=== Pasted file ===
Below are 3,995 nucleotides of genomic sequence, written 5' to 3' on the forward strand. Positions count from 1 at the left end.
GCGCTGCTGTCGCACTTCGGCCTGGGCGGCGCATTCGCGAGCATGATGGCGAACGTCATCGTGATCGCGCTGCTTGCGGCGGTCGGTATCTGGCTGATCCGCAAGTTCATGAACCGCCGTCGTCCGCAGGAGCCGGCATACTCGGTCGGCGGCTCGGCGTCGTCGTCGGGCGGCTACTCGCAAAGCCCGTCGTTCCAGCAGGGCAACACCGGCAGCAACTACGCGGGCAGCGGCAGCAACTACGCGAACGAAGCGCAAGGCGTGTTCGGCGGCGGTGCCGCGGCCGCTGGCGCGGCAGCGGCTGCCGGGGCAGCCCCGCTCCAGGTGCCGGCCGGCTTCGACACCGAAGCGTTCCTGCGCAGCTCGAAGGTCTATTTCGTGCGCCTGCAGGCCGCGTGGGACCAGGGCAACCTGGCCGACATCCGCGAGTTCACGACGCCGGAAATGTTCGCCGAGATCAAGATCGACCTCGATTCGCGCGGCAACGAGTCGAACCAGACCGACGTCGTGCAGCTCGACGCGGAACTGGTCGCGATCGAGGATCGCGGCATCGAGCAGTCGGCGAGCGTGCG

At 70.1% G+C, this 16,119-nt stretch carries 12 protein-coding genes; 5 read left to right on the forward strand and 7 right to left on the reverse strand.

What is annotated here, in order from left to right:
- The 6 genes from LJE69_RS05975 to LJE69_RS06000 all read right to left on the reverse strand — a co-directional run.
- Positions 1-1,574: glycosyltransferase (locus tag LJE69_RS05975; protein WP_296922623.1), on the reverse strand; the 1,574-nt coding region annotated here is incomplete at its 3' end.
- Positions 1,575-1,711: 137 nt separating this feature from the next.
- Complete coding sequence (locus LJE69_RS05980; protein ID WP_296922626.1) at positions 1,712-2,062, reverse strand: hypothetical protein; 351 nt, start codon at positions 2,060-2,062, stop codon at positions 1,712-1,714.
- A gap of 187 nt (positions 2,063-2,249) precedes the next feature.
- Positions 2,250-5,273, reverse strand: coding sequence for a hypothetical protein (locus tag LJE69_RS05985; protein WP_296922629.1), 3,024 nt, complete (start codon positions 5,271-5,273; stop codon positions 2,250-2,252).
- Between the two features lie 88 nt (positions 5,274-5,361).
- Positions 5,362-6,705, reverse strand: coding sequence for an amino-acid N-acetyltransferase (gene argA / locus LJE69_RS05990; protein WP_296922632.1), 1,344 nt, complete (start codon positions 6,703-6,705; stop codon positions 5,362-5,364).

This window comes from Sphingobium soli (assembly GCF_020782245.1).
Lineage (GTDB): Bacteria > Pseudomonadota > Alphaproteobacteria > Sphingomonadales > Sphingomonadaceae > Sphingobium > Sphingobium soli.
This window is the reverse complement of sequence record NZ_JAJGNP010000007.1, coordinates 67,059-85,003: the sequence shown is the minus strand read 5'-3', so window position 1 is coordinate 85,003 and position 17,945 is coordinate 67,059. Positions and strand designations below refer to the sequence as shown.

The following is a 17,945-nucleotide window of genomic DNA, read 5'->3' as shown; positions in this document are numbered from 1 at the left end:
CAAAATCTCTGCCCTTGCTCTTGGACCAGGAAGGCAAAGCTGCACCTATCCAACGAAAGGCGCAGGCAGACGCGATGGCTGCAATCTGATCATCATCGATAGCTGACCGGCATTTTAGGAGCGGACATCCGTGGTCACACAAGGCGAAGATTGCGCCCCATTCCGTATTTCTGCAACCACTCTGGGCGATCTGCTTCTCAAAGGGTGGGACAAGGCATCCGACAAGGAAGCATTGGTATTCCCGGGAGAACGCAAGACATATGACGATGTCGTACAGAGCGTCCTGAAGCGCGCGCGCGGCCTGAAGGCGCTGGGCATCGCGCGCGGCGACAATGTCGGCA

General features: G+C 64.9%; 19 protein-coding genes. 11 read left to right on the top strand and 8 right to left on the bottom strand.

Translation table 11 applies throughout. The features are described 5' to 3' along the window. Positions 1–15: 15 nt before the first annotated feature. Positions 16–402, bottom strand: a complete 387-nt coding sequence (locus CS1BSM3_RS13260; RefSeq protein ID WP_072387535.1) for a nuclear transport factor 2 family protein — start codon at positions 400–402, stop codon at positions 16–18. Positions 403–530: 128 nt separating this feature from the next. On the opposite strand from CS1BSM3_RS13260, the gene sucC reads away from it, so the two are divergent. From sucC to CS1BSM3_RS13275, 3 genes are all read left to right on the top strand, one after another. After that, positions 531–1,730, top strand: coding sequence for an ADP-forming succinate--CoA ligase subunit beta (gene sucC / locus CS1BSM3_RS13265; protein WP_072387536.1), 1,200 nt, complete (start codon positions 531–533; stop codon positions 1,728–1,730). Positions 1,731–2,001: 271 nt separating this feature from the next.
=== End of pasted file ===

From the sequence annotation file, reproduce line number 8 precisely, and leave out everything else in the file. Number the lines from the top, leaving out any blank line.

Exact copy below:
- Complete coding sequence (locus LJE69_RS05980; protein ID WP_296922626.1) at positions 1,712-2,062, reverse strand: hypothetical protein; 351 nt, start codon at positions 2,060-2,062, stop codon at positions 1,712-1,714.